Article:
This May, I had the great pleasure to speak at IFoAs inaugural Asia actuarial conference in Beijing.
This May, I had the great pleasure to speak at IFoA's inaugural Asia actuarial conference in Beijing. This was truly a fascinating event, as it was the IFoA's first-ever conference in this region and offered a cross-practice and integrated event for different stakeholders working in the actuarial industry.
The event opened with a welcome networking buffet dinner, which was a great opportunity for delegates to get to know each other. The conference began on day two, with opening speeches by Cynthia Yuan, chair of the IFoA Asia conference programme committee; Dongshen Chen, president of the China Association of Actuaries (CAA); as well as David Hare, immediate past-president of the IFoA.
This was followed by keynote speeches from speakers such as Myron Scholes, winner of the Sveriges Riksbank Prize in Economic Sciences in Memory of Alfred Nobel and inventor of option valuations; Dr Yulong Zhao, deputy director-general of the Finance and Solvency Regulation Department of the China Insurance Regulatory Commission (CIRC), and leading member for developing the country's new insurance regulatory framework - the China Risk Oriented Solvency System (C-ROSS).
There were also workshops covering a wide range of topics, such as C-ROSS, China's pension market development, healthcare reform in China and the difference between UK and China in terms of pricing motor insurance etc. In the evening, we had drinks on a splendid roof garden, followed by a delicious Chinese meal accompanied by traditional Chinese opera.
The third day brought two additional plenary talks, together with the final round of workshops. In the afternoon, an exhilarating Actuaries of the Future session aimed to inspire students to become market-leading actuaries in the near future. Three high-profile and influential industry figures (Johnny Chen, ex-chair of Zurich Insurance Group, China; Feifei Zhang, Solvency II technical director of Aviva; Dr Yan Liu, head of analytics at LV=) shared their ideas and experiences. The event took place at Kerry Hotel, Beijing, offering fantastic facilities and a panoramic view of world-famous skyscrapers such as the China World Trade Center, the China Central Television (CCTV) headquarters and Fortune Financial Center.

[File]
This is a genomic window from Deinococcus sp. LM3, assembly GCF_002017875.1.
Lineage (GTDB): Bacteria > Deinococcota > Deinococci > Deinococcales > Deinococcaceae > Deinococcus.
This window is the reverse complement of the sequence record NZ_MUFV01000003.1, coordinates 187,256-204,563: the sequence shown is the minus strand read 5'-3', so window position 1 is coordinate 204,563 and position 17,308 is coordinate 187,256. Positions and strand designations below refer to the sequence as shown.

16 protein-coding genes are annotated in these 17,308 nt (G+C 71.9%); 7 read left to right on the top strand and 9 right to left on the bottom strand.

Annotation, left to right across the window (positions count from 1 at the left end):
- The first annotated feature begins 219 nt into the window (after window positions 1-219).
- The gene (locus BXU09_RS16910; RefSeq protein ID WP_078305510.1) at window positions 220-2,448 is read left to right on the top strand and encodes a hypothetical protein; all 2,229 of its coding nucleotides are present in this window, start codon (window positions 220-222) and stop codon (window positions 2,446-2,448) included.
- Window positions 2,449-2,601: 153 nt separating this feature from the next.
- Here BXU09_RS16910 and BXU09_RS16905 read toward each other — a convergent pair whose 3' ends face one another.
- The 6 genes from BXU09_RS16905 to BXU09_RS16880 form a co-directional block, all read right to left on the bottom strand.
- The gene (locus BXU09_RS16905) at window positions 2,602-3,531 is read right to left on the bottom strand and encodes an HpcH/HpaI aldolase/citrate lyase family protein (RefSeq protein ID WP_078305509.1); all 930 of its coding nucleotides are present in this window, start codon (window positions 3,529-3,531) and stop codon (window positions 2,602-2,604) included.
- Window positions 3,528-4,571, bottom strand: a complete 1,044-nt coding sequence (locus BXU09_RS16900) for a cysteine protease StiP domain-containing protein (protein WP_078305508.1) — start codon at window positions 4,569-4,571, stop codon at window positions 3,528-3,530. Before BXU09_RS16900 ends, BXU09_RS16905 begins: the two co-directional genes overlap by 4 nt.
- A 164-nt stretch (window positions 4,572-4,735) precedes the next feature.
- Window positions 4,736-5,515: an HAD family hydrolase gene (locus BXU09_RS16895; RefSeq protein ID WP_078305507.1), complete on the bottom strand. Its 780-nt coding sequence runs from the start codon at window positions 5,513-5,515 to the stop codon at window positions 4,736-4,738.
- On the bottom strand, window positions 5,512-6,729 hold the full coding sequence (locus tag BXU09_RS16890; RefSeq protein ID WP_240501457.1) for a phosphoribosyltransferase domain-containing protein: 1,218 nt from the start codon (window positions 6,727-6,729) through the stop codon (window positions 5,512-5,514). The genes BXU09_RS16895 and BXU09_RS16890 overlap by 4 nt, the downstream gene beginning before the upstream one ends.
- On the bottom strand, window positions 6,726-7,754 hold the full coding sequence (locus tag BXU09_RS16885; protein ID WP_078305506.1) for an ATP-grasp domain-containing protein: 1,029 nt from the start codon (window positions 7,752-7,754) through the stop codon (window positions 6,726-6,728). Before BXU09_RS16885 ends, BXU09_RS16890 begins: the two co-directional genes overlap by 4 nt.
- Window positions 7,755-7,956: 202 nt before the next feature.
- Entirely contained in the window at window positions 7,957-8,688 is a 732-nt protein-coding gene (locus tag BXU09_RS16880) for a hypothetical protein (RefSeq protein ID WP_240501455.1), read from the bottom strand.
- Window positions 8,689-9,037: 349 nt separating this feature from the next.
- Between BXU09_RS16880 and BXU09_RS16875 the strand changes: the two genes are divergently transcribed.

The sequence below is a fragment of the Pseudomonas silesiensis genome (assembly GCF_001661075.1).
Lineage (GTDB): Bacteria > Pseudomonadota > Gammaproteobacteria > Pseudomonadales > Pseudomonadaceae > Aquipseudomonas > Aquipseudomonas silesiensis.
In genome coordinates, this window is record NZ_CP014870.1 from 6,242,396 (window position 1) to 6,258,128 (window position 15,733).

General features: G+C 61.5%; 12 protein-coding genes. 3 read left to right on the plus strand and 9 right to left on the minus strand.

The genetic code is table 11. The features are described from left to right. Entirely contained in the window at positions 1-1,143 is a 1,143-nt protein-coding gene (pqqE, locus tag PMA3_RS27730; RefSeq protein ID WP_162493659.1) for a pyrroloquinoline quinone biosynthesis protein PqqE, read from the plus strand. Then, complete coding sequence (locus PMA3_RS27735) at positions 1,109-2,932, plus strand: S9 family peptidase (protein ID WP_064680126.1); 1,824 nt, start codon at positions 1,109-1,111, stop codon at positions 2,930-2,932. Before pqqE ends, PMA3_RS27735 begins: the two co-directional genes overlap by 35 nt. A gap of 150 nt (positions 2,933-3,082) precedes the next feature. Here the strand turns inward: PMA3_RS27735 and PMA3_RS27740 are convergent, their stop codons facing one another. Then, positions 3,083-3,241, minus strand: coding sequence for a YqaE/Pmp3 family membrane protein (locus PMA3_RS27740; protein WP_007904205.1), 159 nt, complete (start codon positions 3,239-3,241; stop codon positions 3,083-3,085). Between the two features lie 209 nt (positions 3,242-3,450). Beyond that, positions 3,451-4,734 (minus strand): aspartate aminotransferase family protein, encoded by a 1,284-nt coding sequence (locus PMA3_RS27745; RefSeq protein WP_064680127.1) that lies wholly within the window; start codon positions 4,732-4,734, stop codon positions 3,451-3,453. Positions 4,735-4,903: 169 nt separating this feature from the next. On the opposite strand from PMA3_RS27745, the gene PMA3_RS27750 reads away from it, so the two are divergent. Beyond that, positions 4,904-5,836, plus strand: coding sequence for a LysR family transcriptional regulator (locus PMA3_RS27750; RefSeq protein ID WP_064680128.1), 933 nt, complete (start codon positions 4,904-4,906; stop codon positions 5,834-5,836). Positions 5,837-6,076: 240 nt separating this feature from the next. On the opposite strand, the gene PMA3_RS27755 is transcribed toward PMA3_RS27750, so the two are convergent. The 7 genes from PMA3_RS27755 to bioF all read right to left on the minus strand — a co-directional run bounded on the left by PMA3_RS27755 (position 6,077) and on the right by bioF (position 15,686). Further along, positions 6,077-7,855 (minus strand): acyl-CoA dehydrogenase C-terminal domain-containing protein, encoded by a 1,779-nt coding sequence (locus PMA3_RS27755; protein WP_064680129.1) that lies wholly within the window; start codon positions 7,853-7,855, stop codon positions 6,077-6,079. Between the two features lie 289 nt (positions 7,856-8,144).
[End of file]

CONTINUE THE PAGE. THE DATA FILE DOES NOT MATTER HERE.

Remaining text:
Three secrets of success
Personally speaking, I feel this was a fantastic event. I was super-excited throughout all three days, despite suffering from jet lag. There are three key reasons, which, in my view, explain why it worked so well.
At a country level, China's current political leaders have made an unprecedented effort to open up their economy. For instance, it has opened its financial market by implementing the Stock Connect programme, increasing foreign access, reducing currency control and promoting cross-border investment. It is encouraging foreign companies to do business in China by tightening regulations and reducing entry barriers - the Shanghai Free-Trade Zone has been a great example. Furthermore, it is enhancing connectivity and cooperation with neighbouring countries as well as Europe by launching strategic programmes such as the 'Belt and Road' initiative and the Asian Infrastructure Investment Bank (AIIB). It is the perfect time to encourage cross-border discussion between industry sectors and academic institutes, as well as our profession. Indeed, one of the highlights of the conference dinner was the presentation of two Honorary Fellowships by David Hare.
At an industry level, the IFoA has treated the Asian market as a key one for development and membership growth. Most Asian countries, especially China, have experienced tremendous financial industry growth during the past decade. The overall size of the insurance market in China (measured by gross premium written) has reached an annual growth rate of 20% in the past 15 years, and it is the fourth largest insurance market in the world, just behind the UK. Despite this, it faces challenges, such as weak risk management capability, low capital efficiency and poor long-term investment performance. Therefore, it is important to understand key issues in those markets, share experiences and adapt advanced actuarial techniques from developed markets. The conference attracted not only regional IFoA members but actuaries representing CAA, the Society of Actuaries, the Casualty Actuarial Society and the Actuarial Society of Hong Kong, showing the profession's willingness to collaborate.
At a business or individual level, it also provided a wonderful opportunity to develop relationships with thought-leaders from across the world. This is not just about business opportunities but allows effective knowledge-sharing. I was able to speak to many people in various senior roles, including chief actuaries, senior risk managers and heads of asset allocation from various insurance and asset management companies. As we shared business rationales and discussed problem-solving in terms of both technical skills as well as soft skills, it was the first time I realised how important diversity is and how it helps us move from mutual respect and understanding to creative synergistic communication. Lastly, as a committee member of the Chinese Actuarial Network in the UK (CANUK), I also had the chance to promote our society with our president, Feifei Zhang, and advisory board chairman Yan Ping Liu. This is an exciting time to start to develop our society as a globally recognised actuarial network.
Overall, this is one of the best events I've attended, exceeding my expectation in almost every single aspect. I certainly look forward to next year's IFoA Asia conference.
By Steven Yang Yu, director at Redington and chief editor of CANUK newsletter